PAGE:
The Biden Administration has issued several orders aimed at reducing the spread of Covid-19 from foreign countries. The executive order follows on the CDC’s orders the previous week which requires all travelers, including US citizens, to obtain a negative Covid-19 test no more than 3 days prior to entering the US from foreign countries. The new executive order will also require those arriving to self-quarantine for 10 days.
In addition, the executive order requires masks to be worn on most public transportation including planes, trains and buses, as well as in stations and airports. Further the order requires masks in federal buildings and national parks and monuments.
Confusion for travelers
These orders have caused a lot of confusion for international travelers. “While we understand the rationale behind the CDC’s Jan. 12 order, it will create a number of challenges for our members (travel agents), ranging from ensuring that clients can obtain testing in-destination without disrupting their return trip to the implications of a positive test (or a false positive) while abroad, to a general chilling effect on future bookings,” the American Society of Travel Advisors CEO Zane Kerby wrote.
It is unclear what happens to travelers who test positive and are left stranded. Where would a traveler stay? Where would they find medical care? How do they pay for the extra expenses associated the positive test results?
Because of the uncertainty caused by these new regulations, United Airlines has reported a decline in reservations and an increase in cancellations. The US State Department’s response is to advise against international travel for the foreseeable future.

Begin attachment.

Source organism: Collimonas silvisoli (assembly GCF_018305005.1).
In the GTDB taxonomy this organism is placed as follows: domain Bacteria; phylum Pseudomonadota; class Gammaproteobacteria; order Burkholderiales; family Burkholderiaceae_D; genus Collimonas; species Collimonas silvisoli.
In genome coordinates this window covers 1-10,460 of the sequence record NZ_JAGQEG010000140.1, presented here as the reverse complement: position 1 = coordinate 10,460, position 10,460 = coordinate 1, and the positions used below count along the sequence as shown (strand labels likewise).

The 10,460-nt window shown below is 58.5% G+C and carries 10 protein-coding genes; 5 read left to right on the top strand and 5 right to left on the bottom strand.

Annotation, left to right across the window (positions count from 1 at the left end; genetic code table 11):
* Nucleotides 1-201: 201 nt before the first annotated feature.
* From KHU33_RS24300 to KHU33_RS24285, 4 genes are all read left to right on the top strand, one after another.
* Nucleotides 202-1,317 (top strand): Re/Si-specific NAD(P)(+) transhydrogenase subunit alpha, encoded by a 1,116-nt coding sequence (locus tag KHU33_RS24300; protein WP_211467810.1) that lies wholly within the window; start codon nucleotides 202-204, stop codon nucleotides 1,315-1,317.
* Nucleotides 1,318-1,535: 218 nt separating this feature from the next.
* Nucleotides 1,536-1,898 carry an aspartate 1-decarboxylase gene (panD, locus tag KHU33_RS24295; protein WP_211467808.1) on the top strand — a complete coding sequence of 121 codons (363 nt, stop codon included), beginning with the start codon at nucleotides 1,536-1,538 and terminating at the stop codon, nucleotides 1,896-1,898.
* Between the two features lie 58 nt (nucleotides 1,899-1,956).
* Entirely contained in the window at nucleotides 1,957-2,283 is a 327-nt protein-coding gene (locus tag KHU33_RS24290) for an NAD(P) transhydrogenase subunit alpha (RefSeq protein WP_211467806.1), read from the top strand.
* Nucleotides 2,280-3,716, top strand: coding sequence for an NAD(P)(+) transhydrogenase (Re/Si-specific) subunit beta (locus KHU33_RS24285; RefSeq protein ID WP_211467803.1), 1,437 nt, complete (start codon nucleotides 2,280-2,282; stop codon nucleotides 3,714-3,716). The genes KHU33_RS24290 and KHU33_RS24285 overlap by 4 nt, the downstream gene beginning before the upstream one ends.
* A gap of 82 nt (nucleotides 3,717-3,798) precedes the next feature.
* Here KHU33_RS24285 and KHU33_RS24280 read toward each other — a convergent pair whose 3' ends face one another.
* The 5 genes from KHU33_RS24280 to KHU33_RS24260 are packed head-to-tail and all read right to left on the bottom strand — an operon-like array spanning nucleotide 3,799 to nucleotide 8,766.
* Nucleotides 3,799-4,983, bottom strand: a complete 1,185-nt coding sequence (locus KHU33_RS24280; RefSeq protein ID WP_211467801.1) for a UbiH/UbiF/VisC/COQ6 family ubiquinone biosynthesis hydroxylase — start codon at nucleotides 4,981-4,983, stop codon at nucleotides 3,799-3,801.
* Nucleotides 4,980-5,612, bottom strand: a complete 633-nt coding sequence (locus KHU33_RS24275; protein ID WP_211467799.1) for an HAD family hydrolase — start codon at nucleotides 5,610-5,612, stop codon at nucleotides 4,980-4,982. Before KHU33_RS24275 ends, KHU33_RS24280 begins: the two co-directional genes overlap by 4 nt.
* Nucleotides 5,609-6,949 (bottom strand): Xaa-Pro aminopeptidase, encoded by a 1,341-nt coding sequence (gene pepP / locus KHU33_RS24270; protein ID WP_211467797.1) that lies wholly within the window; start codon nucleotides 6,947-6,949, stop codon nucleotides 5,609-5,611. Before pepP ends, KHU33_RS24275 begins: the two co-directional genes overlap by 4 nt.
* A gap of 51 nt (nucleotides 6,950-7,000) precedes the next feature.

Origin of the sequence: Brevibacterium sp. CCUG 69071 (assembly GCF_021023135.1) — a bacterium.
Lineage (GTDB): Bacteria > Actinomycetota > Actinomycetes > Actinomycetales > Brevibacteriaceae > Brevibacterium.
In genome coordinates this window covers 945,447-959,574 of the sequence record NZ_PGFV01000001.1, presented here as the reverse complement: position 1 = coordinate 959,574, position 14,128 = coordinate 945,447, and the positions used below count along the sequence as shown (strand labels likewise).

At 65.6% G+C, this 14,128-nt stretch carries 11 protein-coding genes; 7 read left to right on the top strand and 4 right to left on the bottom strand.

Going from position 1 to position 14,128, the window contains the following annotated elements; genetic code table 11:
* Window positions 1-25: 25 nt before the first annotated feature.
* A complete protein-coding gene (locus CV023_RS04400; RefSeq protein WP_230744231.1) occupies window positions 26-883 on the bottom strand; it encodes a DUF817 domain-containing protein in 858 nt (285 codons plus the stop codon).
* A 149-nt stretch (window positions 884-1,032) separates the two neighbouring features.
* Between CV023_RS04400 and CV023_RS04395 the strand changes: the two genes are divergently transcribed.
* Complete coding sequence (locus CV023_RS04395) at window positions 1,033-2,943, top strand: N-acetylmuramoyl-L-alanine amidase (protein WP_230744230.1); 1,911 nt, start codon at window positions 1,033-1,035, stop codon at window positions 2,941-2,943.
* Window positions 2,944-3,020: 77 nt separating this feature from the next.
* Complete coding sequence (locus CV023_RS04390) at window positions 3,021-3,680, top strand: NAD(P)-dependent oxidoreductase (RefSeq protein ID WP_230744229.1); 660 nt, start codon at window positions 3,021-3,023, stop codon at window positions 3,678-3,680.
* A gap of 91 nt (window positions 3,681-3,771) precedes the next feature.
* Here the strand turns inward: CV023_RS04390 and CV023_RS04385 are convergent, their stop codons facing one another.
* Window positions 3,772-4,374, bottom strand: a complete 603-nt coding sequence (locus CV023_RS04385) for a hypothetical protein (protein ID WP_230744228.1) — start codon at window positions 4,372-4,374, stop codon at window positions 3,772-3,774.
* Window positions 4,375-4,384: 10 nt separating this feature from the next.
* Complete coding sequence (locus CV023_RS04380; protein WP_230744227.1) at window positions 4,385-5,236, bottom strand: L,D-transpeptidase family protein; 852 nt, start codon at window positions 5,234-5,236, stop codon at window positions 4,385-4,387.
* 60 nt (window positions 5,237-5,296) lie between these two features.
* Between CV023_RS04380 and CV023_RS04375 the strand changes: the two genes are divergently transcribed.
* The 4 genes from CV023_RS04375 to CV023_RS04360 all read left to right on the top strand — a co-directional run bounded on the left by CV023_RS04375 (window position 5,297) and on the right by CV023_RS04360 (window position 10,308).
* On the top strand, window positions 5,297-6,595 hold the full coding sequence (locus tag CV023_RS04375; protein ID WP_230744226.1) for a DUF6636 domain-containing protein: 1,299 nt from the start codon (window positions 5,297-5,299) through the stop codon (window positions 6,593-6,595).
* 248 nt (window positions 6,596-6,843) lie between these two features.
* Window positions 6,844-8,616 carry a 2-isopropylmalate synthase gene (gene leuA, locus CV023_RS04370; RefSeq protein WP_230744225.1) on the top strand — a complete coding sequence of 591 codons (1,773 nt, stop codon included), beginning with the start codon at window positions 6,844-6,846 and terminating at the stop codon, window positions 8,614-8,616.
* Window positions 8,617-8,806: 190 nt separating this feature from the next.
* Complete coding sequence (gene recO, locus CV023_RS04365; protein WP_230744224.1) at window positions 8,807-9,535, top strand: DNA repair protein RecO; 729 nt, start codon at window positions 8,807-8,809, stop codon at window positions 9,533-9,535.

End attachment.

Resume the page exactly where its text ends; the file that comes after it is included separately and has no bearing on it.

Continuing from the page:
Hope for clarification
The new executive order attempts to clarify the CDC order by requiring the Secretary of Health and Human Services (who hasn’t been confirmed yet) to “assess” the CDC rule related to the types, timing of tests, proof of results, and availability of foreign testing within 14 days and then to take appropriate regulatory action. The secretary must consider “the feasibility of implementing alternative and sufficiently protective public health measures, such as testing, self-quarantine, and self-isolation on arrival, for travelers entering the United States from countries where COVID-19 tests are inaccessible, particularly where such inaccessibility of tests would affect the ability of…citizens to return.”
Finally the executive order requires the Secretary of State (who has not been confirmed yet) to consult foreign governments, the World Health Organization, the International Civil Aviation Organization, the International Air Transport Association, and any other relevant stakeholders to establish guidelines for public health measures associated with safe international travel. The point of this consultation is to explore “the feasibility of linking COVID-19 vaccination to International Certificates of Vaccination or Prophylaxis (ICVP) and producing electronic versions of ICVPs.” Such actions would greatly clarify, standardize and simplify international travel.
Related article: CDC requires Covid-19 test for international arrivals within 72-hours of departure